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30th Jun, 2022

Shipston dad's battle with brain tumour told in parliament

A FATHER-OF-TWO battling an incurable brain tumour has had his story told at Westminster.

Ben Lindon’s experiences were published in a report presented to the All-Party Parliamentary Group on Brain Tumours in a bid to raise awareness of the difficulties those battling the disease deal with.

The 39-year-old, who grew up in Shipston, was diagnosed with a brain tumour ten years ago and had to undergo surgery and chemotherapy.

A recent deterioration in the former journalist’s condition has meant he had to temporarily move into sheltered housing in Worcestershire where he now lives. He now relies on a wheelchair and mobility scooter to get around while he undergoes rehabilitation.

In the report, ex Observer reporter Ben said having a brain tumour had lost him tens of thousands of pounds of income over the last decade and left him with a struggle to provide for his family.

“I went from having an exciting career as a journalist to having to retrain as a self-employed tree surgeon because no one wants to employ someone with a brain tumour,” he said.

“I then had to pack in that job as my seizures made me unfit to work.

“After that I worked part-time in HMV and then relied on benefits. Living on benefits doesn’t bring in anything like the same money as I earned as a tree surgeon.”

“I have had more than 120 cycles of chemotherapy and continue to care for my two ‘miracle children’ who were born after I was told my chemotherapy treatment would make me infertile.”

He revealed how he now has to rely on another member of the family being with him or pay to have additional support when looking after his children.

“I am having to live in sheltered housing alongside old-age pensioners as I couldn’t find any suitable housing provision locally for people of my age who have disabilities.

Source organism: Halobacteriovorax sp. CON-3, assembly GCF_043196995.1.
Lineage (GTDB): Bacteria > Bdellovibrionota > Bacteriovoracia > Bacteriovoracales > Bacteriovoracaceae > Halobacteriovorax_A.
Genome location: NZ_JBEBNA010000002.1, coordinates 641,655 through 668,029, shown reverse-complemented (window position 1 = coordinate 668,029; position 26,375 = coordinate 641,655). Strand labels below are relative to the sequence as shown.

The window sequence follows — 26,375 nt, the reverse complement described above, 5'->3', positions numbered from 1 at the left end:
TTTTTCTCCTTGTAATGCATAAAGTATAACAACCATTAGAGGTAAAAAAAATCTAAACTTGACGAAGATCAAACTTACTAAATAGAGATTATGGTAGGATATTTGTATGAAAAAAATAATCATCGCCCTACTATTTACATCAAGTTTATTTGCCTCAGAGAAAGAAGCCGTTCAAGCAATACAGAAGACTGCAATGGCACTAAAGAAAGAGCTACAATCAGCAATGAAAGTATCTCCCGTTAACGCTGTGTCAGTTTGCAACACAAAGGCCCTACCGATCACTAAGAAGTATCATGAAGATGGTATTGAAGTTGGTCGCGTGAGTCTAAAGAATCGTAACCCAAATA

“It can get quite lonely as I don’t get to see my children or my friends as often as I would like.”

The report ‘Brain tumours – a cost too much to bear?’ was produced from the findings of a parliamentary inquiry into the financial and social impacts of brain tumours.

The report found patients were faced with ‘an immediate financial burden’ and were required to surrender their driving licence which had led to ‘a loss of independence’.

It also found the experience of children, teenagers and young adults with brain tumours was ‘dismaying’, adding it affected them at an important stage of their development and they would have to ‘bear its burden’ for the rest of their lives.

Derek Thomas, chairman of the parliamentary group, said the results of the inquiry would be used to improve the outcome for patients battling the disease.

Sue Farrington Smith, chief executive of the Brian Tumour Research charity, said Ben’s story demonstrated why the issues surrounding brain tumours should be highlighted.

She said: “Understanding the very high ongoing costs of brain tumours is vital and the Government must find additional ways to minimise these costs.”

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